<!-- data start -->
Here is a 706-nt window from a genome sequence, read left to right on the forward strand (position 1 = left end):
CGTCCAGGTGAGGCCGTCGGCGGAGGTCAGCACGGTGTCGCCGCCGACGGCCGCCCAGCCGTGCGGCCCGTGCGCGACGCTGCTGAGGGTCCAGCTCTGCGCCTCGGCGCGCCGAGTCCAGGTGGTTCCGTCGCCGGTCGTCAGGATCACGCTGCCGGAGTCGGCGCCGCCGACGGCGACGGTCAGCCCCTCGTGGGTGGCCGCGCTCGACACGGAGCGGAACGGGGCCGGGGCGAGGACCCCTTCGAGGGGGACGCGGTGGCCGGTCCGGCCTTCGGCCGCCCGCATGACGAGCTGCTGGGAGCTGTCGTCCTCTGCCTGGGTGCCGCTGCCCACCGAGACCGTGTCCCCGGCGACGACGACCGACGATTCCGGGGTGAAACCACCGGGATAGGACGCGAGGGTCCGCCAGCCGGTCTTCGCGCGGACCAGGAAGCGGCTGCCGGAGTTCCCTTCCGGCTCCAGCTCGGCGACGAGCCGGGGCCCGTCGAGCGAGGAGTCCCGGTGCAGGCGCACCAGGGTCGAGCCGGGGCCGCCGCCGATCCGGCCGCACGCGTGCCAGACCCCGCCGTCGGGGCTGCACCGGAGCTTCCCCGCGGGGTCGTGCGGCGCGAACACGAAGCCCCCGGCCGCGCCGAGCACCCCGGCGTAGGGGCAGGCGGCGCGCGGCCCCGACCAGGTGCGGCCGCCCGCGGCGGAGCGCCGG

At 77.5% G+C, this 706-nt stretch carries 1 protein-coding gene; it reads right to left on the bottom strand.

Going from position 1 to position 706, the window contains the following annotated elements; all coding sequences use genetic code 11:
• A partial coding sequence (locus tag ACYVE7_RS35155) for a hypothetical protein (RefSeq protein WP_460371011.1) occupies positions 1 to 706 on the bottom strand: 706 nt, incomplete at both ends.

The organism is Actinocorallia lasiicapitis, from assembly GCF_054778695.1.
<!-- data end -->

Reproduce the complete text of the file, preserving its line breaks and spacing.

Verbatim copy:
Here is a 706-nt window from a genome sequence, read left to right on the forward strand (position 1 = left end):
CGTCCAGGTGAGGCCGTCGGCGGAGGTCAGCACGGTGTCGCCGCCGACGGCCGCCCAGCCGTGCGGCCCGTGCGCGACGCTGCTGAGGGTCCAGCTCTGCGCCTCGGCGCGCCGAGTCCAGGTGGTTCCGTCGCCGGTCGTCAGGATCACGCTGCCGGAGTCGGCGCCGCCGACGGCGACGGTCAGCCCCTCGTGGGTGGCCGCGCTCGACACGGAGCGGAACGGGGCCGGGGCGAGGACCCCTTCGAGGGGGACGCGGTGGCCGGTCCGGCCTTCGGCCGCCCGCATGACGAGCTGCTGGGAGCTGTCGTCCTCTGCCTGGGTGCCGCTGCCCACCGAGACCGTGTCCCCGGCGACGACGACCGACGATTCCGGGGTGAAACCACCGGGATAGGACGCGAGGGTCCGCCAGCCGGTCTTCGCGCGGACCAGGAAGCGGCTGCCGGAGTTCCCTTCCGGCTCCAGCTCGGCGACGAGCCGGGGCCCGTCGAGCGAGGAGTCCCGGTGCAGGCGCACCAGGGTCGAGCCGGGGCCGCCGCCGATCCGGCCGCACGCGTGCCAGACCCCGCCGTCGGGGCTGCACCGGAGCTTCCCCGCGGGGTCGTGCGGCGCGAACACGAAGCCCCCGGCCGCGCCGAGCACCCCGGCGTAGGGGCAGGCGGCGCGCGGCCCCGACCAGGTGCGGCCGCCCGCGGCGGAGCGCCGG

At 77.5% G+C, this 706-nt stretch carries 1 protein-coding gene; it reads right to left on the bottom strand.

Going from position 1 to position 706, the window contains the following annotated elements; all coding sequences use genetic code 11:
• A partial coding sequence (locus tag ACYVE7_RS35155) for a hypothetical protein (RefSeq protein WP_460371011.1) occupies positions 1 to 706 on the bottom strand: 706 nt, incomplete at both ends.

The organism is Actinocorallia lasiicapitis, from assembly GCF_054778695.1.